- Dry mouth and increased thirst. Unless you drink enough water and get enough electrolytes like sodium, you may feel a dry mouth. Try a cup of bouillon or two daily, plus as much water as you need. You may also feel a metallic taste in your mouth.
- Increased urination. A ketone body, acetoacetate, may end up in the urine. This makes it possible to test for ketosis using urine strips. It also – at least when starting out – can result in having to go to the bathroom more often. This may be the main cause of the increased thirst (above).
- Keto breath. This is due to a ketone body called acetone escaping via our breath.
It can make a person’s breath smell “fruity,” or similar to nail polish remover. This smell can sometimes also come from sweat, when working out. It’s often temporary. Learn more
Other, less specific but more positive signs include:
- Reduced hunger. Many people experience a marked reduction in hunger on a keto diet.
In fact, many people feel great when they eat just once or twice a day, and may automatically end up doing a form of intermittent fasting. This saves time and money, while also speeding up weight loss.
- Possibly increased energy. After a few days of feeling tired (the “keto flu“) many people experience a clear increase in energy levels. This can also be experienced as clear thinking, a lack of “brain fog,” or even a sense of euphoria.
6. Practical keto diet guides
A keto diet is simple, but it helps to learn some basic new skills. How do you prepare easy keto breakfasts? Have you shunned fat for years and don’t know how to get more in your diet? How do you eat out and still stay on plan?
These tips and guides answer common keto questions.
How should you start your day? If you love bacon and eggs, dig in! If you don’t, some awesome keto breakfasts have no eggs at all.
Have you been told that “breakfast is the most important meal of the day”? That’s likely not true.
If you’re not hungry when you wake up, feel free to skip breakfast or just have a cup of coffee. Reduced hunger is common on a keto diet, so don’t worry about skipping any meal.
If you’re hungry when you wake up but are short on time, many keto breakfasts are tasty, filling and fast.
7. Potential side effects of a keto diet
When you suddenly switch your body’s metabolism from burning carbs (glucose) to fat and ketones, you may have some side effects as your body gets used to its new fuel, especially during days two through five.
Symptoms may include headache, tiredness, muscle fatigue, cramping, and heart palpitations. These side effects are short-term for most people, and there are ways to minimize or cure them (see below).
To reduce potential side effects, you may decide to gradually decrease your consumption of carbs over a few weeks. But with a slower start you’ll likely not see results as quickly. While the short-term results may differ, the long-term results should remain the same.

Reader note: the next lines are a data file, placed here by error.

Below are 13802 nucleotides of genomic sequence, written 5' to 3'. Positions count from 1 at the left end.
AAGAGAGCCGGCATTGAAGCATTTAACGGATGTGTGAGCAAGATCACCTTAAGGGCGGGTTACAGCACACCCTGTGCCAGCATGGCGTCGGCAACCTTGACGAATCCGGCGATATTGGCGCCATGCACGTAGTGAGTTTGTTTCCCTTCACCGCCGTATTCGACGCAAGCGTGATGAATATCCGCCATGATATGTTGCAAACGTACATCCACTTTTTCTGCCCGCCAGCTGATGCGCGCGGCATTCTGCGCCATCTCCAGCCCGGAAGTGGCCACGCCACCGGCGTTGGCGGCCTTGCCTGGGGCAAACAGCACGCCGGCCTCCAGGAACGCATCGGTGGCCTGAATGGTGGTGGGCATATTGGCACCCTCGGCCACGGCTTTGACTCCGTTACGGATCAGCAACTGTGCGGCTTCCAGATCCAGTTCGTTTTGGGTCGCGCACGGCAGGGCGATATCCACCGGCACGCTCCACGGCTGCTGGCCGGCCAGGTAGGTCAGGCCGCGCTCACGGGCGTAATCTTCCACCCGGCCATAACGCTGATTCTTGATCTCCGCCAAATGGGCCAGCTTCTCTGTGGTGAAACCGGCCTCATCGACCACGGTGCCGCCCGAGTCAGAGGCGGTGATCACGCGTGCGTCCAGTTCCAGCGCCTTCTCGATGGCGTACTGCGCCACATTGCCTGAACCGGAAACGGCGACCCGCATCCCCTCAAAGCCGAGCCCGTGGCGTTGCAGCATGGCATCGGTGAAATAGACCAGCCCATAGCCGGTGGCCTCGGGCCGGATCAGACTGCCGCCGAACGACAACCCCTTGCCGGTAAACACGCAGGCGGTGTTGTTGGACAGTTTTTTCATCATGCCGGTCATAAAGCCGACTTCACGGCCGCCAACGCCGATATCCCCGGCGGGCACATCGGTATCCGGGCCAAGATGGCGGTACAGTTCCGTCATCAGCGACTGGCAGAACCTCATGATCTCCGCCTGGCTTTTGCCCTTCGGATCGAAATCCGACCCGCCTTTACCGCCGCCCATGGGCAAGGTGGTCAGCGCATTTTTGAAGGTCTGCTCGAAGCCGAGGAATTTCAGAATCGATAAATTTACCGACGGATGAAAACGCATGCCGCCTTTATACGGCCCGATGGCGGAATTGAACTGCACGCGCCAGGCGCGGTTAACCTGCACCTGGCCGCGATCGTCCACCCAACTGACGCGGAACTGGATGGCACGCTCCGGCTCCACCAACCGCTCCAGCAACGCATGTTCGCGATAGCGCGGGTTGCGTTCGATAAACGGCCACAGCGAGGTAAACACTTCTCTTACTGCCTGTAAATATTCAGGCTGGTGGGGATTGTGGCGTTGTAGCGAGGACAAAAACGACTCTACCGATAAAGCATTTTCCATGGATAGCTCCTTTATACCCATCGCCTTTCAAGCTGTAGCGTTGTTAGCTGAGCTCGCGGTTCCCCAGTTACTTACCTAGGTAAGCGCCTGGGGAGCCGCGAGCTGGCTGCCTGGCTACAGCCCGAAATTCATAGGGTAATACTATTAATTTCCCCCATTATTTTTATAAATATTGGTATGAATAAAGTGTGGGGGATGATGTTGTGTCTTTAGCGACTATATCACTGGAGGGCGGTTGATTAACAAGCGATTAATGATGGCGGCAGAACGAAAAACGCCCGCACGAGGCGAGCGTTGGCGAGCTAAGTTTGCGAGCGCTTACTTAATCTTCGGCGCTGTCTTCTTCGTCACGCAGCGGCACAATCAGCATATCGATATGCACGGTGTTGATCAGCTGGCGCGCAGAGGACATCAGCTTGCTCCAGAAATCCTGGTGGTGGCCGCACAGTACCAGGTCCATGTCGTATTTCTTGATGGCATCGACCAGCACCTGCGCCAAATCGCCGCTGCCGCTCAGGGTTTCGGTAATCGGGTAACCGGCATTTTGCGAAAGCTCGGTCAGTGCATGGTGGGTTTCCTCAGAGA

We recommend you stop sugar and starches all at once. You will likely lose a number of pounds within days. While much of the initial rapid weight loss is water weight (from reduced swelling), it’s still a highly motivating way to start your keto journey.
Most people who start a ketogenic diet will experience some symptoms of the “keto flu.” This is what you may feel, more or less, a few days after you’ve started a keto diet:
- Light nausea
- Difficulty focusing (“brain fog”)
- Lack of motivation
These initial symptoms often disappear within a week or two, as your body adapts to increased fat burning.
The main cause of the keto flu is that carb-rich foods can result in water retention (swelling) in the body.
When you start a low-carb diet much of this excess fluid is lost. You may notice increased urination, and with that some extra salt is lost too.
Before your body adapts, this can result in dehydration and a lack of salt. These appear to be behind most of the symptoms of the keto flu.
You can reduce or even eliminate these symptoms by making sure you get enough water and salt. One simple way to do this is to drink a cup of bouillon or broth, once or twice a day.
Keto diet controversies
Most side effects of a keto diet are minor and temporary. But there are a lot of controversies and myths that scare people.
Have you heard that your brain will cease functioning unless you eat lots of carbs? It’s a myth, based on a lack of understanding of the way the body works in ketosis (switching the fuel supply of the brain to ketones).
Another common misunderstanding is mixing up normal ketosis – resulting from a keto diet – with the dangerous medical emergency ketoacidosis. Don’t worry! They are two very different things. Ketoacidosis does not happen just from eating a keto diet.
8. Keto FAQ and other resources
There are many common questions about keto, and we do our best to answer them all. Feel free to check out our full keto diet FAQ, or choose below:
How much weight will I lose on a keto diet?
Results vary widely. Most people lose 2-4 pounds (1-2 kg) during the first week. This is mainly water weight. After that, it’s common to lose about 1 pound (0.5 kg) of excess weight per week. However, some lose much faster (often younger men), some a bit slower (often women over 40).
You can speed up the process or break a weight loss plateau by following our top tips.
When you approach your normal body weight, the weight loss will slow. Just remember, a “normal” body weight differs from person to person depending on our genetics and environmental exposures and may not fit what we see in the popular media. The weight loss won’t go on forever. As long as you follow the advice to eat when you are hungry, you will eventually stabilize your weight.
How do I track my carb intake?
If you use our keto recipes and keto meal plans you’ll stay under 20 net grams of carbs per day, with no need to count.
Using our keto foods guidelines and visual guides will make it simple to estimate roughly how many carbs you eat in a day.
If you want to count carbs exactly, the most popular way is with apps like MyFitnessPal, Chronometer or others.
What happens after I reach my health and weight goals on a keto diet?
Once you reach your goals you can either keep eating keto (to maintain the effect), or you can try adding a bit more carbs. In the latter case the effect of the keto diet will be slightly weaker, and you may or may not regain some weight.
If you revert to your old habits, you’ll slowly return to the weight and health situation you had before. It’s like exercising – if you stop doing it, you’ll slowly lose the benefits. As you may expect, a keto diet, like exercise, only works when you do it.